The nuclear reactors’ construction had huge cost overruns and its partners decided incurring further expense was not worth finishing the reactors. Since that time, lawmakers — mostly in the House where members are up for reelection — have pushed to rollback rates on ratepayers, increase utility oversight, consider privatization of Santee Cooper, and determine whether a private utility sale is in the best interest of customers.
Fanning called the canceled project “the biggest fiasco in the history of the state.”
“The disappointing thing is while everything took a backseat to utility reform, which it should, that would be O.K. if we had passed something but we passed nothing. Nothing has been signed into law,” said S.C. Sen. Mike Fanning, D-Fairfield. He represents the area where the V.C. Summer plant is located.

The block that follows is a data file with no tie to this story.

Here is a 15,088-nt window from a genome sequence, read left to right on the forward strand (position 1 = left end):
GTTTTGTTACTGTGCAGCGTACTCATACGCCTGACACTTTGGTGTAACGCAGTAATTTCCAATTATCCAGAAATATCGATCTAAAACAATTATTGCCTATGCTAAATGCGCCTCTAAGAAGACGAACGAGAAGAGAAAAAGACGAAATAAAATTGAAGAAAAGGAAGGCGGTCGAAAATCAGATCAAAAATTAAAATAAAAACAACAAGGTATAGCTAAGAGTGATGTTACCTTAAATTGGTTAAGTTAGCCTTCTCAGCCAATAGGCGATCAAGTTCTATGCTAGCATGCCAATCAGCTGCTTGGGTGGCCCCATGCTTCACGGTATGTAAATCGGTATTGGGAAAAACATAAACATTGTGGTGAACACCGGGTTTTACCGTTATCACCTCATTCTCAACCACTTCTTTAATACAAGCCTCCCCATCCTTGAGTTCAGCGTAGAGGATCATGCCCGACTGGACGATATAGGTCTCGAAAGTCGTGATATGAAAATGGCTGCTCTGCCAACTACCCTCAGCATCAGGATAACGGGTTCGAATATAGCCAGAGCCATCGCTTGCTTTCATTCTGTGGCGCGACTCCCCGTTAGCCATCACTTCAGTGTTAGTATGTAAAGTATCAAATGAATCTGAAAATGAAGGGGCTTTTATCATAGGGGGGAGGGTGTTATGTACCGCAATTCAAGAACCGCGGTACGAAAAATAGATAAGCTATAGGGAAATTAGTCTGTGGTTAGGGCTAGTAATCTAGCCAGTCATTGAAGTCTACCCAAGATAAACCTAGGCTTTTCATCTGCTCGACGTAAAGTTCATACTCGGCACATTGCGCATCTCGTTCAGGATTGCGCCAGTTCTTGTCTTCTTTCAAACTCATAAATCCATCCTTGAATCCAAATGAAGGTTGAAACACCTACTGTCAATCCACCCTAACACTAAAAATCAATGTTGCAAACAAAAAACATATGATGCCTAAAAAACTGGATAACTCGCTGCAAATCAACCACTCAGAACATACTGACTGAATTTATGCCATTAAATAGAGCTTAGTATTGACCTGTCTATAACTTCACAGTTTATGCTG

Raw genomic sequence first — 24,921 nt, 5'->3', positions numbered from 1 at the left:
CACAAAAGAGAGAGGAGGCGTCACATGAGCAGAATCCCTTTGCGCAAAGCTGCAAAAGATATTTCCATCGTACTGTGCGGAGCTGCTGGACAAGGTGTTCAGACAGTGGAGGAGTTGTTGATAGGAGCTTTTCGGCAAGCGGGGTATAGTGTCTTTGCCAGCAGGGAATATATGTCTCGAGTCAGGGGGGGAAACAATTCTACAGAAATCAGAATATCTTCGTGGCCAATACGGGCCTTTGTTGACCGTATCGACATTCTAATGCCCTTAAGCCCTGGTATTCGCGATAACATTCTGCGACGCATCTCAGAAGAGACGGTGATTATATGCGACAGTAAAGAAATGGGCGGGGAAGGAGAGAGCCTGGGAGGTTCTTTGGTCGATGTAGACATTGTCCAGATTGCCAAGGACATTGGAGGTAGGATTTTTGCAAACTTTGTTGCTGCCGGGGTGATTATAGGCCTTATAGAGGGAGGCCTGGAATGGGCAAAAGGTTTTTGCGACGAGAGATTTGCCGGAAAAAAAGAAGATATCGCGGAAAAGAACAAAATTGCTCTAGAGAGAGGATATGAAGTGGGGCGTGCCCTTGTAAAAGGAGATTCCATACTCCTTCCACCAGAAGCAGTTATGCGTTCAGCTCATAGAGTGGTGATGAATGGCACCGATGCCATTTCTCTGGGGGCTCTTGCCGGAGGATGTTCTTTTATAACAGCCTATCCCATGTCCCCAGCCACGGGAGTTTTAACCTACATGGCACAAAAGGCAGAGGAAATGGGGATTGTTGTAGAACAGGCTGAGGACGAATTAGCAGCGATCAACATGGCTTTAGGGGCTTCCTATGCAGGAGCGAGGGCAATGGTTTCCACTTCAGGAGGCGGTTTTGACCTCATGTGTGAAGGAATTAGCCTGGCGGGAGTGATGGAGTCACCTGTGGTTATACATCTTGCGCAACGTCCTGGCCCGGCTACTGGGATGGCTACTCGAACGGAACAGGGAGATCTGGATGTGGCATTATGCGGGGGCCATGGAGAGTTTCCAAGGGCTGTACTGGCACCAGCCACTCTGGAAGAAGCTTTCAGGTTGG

The S.C. Coastal Conservation League (SCCCL) is one of the organizations that has pushed hard for change, only to come up short.
“We have been watching bill after bill get slow-walked or killed outright despite the $9 billion that ratepayers are being charged for to get nothing. You would think this was going to be a year where reform had a chance,” SCCCL Energy and Climate Program Director Eddy Moore said. “At some basic level there should be a change in the law. If we took a $9 billion hit and they couldn’t find any improvement in the law that needed to be made, then we’re in trouble.”
Fanning and Moore fingered utility lobbying and public messages that have kept big changes from coming in the state. But Mike Couick, president and CEO of The Electric Cooperatives of South Carolina, said slow progress is a result of lawmakers being “mindful of not doing the wrong thing.”